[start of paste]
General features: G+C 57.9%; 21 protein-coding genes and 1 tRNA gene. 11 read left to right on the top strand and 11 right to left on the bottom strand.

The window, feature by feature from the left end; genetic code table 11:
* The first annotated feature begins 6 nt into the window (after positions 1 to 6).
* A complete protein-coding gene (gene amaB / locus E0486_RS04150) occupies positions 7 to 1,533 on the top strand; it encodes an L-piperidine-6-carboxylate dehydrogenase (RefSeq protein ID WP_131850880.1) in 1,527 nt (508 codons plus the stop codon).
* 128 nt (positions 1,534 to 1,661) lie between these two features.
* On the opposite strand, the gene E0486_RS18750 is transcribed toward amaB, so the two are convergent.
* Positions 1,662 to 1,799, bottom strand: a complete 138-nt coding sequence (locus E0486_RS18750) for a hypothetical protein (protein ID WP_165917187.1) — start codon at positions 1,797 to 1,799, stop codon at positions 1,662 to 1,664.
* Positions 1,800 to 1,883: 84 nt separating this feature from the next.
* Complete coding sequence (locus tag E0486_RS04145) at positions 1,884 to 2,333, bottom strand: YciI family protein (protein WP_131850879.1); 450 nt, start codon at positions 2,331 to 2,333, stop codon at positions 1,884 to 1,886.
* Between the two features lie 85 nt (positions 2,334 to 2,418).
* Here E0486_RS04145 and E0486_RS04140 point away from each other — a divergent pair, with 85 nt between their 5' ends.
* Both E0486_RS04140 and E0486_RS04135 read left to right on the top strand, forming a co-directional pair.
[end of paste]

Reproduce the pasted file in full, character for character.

General features: G+C 57.9%; 21 protein-coding genes and 1 tRNA gene. 11 read left to right on the top strand and 11 right to left on the bottom strand.

The window, feature by feature from the left end; genetic code table 11:
* The first annotated feature begins 6 nt into the window (after positions 1 to 6).
* A complete protein-coding gene (gene amaB / locus E0486_RS04150) occupies positions 7 to 1,533 on the top strand; it encodes an L-piperidine-6-carboxylate dehydrogenase (RefSeq protein ID WP_131850880.1) in 1,527 nt (508 codons plus the stop codon).
* 128 nt (positions 1,534 to 1,661) lie between these two features.
* On the opposite strand, the gene E0486_RS18750 is transcribed toward amaB, so the two are convergent.
* Positions 1,662 to 1,799, bottom strand: a complete 138-nt coding sequence (locus E0486_RS18750) for a hypothetical protein (protein ID WP_165917187.1) — start codon at positions 1,797 to 1,799, stop codon at positions 1,662 to 1,664.
* Positions 1,800 to 1,883: 84 nt separating this feature from the next.
* Complete coding sequence (locus tag E0486_RS04145) at positions 1,884 to 2,333, bottom strand: YciI family protein (protein WP_131850879.1); 450 nt, start codon at positions 2,331 to 2,333, stop codon at positions 1,884 to 1,886.
* Between the two features lie 85 nt (positions 2,334 to 2,418).
* Here E0486_RS04145 and E0486_RS04140 point away from each other — a divergent pair, with 85 nt between their 5' ends.
* Both E0486_RS04140 and E0486_RS04135 read left to right on the top strand, forming a co-directional pair.